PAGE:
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Cassini's journey at Saturn continues with Rev 64, its 65th orbit of the ringed planet. Cassini's orbit around Saturn is really starting to tighten--this orbit lasts a scant ten days. As such, Cassini's slate of observations is more tightly focused, with sequences involving Rhea, Tethys, and Saturn's atmosphere, rings, and small satellites. Cassini begins Rev64, on April 6 at its farthest distance from Saturn, called apoapsis. At this point, Cassini is 1.48 million km (917,000 mi) from Saturn. The high inclination of this orbit allows for detailed study of Saturn's ring system from high above the ringplane. Several observations of the rings are planned from this perspective. On April 6, 7, and 10, three narrow-angle camera observations are planned covering the Cassini Division, various parts of the A and B rings, and the F ring, respectively. On April 6 and 9, two wide-angle camera mosaics are planned of the entire ring system (except the E ring), including what should be an incredible, 22-frame, 5-color mosaic from a distance of 930,000 km (580,000 mi). The graphic at left provides a nice preview of what this mosaic should look like, but it must be kept in mind that ISS will be imaging the dark side of rings, so the B ring will actually appear dark and the C ring bright. On April 10, the Ultraviolet Imaging Spectrometer (UVIS) will observe a stellar occultation, looking at variations in the ring system by staring at the blue-white giant star Beta Centauri and watching it flicker as the rings pass in front of it from Cassini's perspective. ISS will ride along with UVIS, observing scattering effects and the dark side of the rings. Before periapse, Cassini will also perform observations of Saturn's atmosphere and small satellites. On April 8, Cassini will acquire a two-frame mosaic of Saturn's northern hemisphere, examining clouds and haze in this area, which is slowly emerging from northern winter. Between April 6 and 8, Cassini performs observations of several of Saturn's small satellites. The observations are designed to study the orbits of these objects and how they might evolve over short periods due to perturbations from other satellites in the system. On April 8, ISS will observe the small outer satellite Ymir for over nine hours. The goal of this observation is not to observe surface features (the small satellite will be impossibly far away for that), but to obtain a rotational light curve by acquiring 314 images, taking one every couple of minutes. Variations in the brightness of the satellite will allow scientists to determine the length of day on this moon (its rotation period).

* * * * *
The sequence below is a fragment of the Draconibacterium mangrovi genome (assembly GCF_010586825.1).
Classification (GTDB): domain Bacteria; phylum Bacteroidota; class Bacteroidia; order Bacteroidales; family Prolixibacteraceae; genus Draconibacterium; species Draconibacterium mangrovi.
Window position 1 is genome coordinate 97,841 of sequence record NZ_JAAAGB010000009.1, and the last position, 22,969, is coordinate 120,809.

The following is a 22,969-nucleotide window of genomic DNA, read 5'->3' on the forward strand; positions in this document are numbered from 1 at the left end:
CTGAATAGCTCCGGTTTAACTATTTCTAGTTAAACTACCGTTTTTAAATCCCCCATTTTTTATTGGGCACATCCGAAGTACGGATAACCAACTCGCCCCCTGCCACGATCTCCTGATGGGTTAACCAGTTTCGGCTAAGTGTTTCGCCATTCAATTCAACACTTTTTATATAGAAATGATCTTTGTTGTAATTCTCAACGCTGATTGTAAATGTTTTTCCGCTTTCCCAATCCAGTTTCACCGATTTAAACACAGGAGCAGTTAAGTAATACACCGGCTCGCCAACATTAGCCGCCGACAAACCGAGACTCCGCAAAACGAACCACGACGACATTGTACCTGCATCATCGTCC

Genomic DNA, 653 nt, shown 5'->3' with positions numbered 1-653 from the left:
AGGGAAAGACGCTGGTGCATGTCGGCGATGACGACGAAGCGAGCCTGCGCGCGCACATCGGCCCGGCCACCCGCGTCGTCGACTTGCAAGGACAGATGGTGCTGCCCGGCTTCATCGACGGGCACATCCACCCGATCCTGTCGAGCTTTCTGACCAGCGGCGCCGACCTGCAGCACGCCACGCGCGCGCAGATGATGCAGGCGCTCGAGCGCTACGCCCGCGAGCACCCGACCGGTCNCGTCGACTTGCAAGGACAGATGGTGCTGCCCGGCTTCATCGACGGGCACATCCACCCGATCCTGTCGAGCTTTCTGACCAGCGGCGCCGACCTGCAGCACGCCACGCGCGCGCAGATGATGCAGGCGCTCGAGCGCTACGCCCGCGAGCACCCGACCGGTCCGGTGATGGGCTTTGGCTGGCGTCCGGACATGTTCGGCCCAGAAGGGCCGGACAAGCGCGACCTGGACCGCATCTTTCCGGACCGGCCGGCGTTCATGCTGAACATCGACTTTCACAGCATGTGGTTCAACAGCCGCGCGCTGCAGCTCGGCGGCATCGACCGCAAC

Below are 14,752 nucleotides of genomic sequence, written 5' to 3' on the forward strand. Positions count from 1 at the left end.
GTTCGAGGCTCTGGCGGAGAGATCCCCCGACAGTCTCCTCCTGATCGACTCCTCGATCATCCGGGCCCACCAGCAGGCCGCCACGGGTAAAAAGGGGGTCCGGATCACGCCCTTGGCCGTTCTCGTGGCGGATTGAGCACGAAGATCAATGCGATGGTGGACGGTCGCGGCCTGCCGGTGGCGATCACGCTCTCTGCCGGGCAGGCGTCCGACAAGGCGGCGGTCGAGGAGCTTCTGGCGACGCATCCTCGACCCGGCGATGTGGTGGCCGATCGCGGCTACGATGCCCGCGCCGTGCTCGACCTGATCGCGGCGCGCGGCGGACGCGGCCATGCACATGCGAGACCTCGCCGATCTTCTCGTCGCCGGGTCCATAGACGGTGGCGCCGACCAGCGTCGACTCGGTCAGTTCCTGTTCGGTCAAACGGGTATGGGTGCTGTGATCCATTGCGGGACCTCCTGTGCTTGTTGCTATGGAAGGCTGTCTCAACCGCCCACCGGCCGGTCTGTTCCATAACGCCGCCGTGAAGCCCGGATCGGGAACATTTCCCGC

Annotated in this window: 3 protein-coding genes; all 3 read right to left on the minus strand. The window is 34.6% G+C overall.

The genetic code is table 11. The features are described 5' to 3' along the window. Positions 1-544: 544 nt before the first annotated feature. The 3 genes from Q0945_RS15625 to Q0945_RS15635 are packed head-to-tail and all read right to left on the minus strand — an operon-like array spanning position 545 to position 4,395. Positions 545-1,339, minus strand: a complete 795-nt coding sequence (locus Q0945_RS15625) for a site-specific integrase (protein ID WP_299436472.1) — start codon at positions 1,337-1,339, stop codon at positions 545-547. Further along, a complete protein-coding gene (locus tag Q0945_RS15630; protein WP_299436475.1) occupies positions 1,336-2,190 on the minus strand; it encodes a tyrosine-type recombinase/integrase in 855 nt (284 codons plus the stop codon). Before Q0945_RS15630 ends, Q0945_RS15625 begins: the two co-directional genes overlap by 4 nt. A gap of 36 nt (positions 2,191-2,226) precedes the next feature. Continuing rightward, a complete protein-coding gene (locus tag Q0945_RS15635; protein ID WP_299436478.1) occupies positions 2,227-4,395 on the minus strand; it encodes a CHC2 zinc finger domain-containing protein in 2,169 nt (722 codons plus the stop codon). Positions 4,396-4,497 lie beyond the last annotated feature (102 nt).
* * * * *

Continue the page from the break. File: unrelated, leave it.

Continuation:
On April 11, Cassini reaches periapse, its closest point to Saturn on Rev64. At that point, Cassini will be 259,000 km (161,000 mi) from Saturn's cloud tops. Four observations are planned for April 11 and 12 of the icy satellite Rhea and Saturn's ring system.
On April 12, Cassini will observe Rhea from a distance of 346,000 km (215,000 mi)--close enough for Rhea to nearly fill the narrow-angle field of view. During this observation, ISS will take a look at the south polar region of Rhea, as well as its southern anti-Saturn hemisphere.
Cassini observations of the rings during periapse include high-resolution imaging of the outer B-ring, a 260-frame azimuthal scan of the Encke Gap in the outer A-ring, and a stare at the B-ring to look for spokes.
Following periapse, Cassini will perform several observations of Saturn and its satellites. On April 15, ISS and the Visual and Infrared Mapping Spectrometer (VIMS) will observe Saturn's northern hemisphere. On April 14, distant observations of Tethys (to study the photometry of the surface) and Saturn's small satellites (for orbit determination) are planned.
Cassini begins the following orbit, Rev65, on April 16.
Image products created in Celestia. Rhea map created by Steve Albers using Cassini ISS images.